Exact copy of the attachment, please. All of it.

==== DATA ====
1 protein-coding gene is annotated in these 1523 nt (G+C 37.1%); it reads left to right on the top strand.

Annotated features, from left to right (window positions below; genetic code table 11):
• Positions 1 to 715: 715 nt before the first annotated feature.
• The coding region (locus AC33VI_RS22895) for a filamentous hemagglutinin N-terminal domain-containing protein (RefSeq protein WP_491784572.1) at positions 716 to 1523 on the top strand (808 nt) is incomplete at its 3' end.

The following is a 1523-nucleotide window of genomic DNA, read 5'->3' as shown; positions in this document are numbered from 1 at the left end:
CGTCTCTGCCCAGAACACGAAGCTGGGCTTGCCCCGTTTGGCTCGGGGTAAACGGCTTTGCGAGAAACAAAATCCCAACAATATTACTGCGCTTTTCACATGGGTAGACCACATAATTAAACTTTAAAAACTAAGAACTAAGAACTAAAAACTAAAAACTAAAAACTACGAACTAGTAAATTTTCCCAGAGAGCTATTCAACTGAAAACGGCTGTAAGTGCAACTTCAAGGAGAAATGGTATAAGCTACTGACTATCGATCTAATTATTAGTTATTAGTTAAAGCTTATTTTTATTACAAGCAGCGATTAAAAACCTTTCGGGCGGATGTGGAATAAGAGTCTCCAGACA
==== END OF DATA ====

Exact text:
1 protein-coding gene is annotated in these 1523 nt (G+C 37.1%); it reads left to right on the top strand.

Annotated features, from left to right (window positions below; genetic code table 11):
• Positions 1 to 715: 715 nt before the first annotated feature.
• The coding region (locus AC33VI_RS22895) for a filamentous hemagglutinin N-terminal domain-containing protein (RefSeq protein WP_491784572.1) at positions 716 to 1523 on the top strand (808 nt) is incomplete at its 3' end.

The following is a 1523-nucleotide window of genomic DNA, read 5'->3' as shown; positions in this document are numbered from 1 at the left end:
CGTCTCTGCCCAGAACACGAAGCTGGGCTTGCCCCGTTTGGCTCGGGGTAAACGGCTTTGCGAGAAACAAAATCCCAACAATATTACTGCGCTTTTCACATGGGTAGACCACATAATTAAACTTTAAAAACTAAGAACTAAGAACTAAAAACTAAAAACTAAAAACTACGAACTAGTAAATTTTCCCAGAGAGCTATTCAACTGAAAACGGCTGTAAGTGCAACTTCAAGGAGAAATGGTATAAGCTACTGACTATCGATCTAATTATTAGTTATTAGTTAAAGCTTATTTTTATTACAAGCAGCGATTAAAAACCTTTCGGGCGGATGTGGAATAAGAGTCTCCAGACA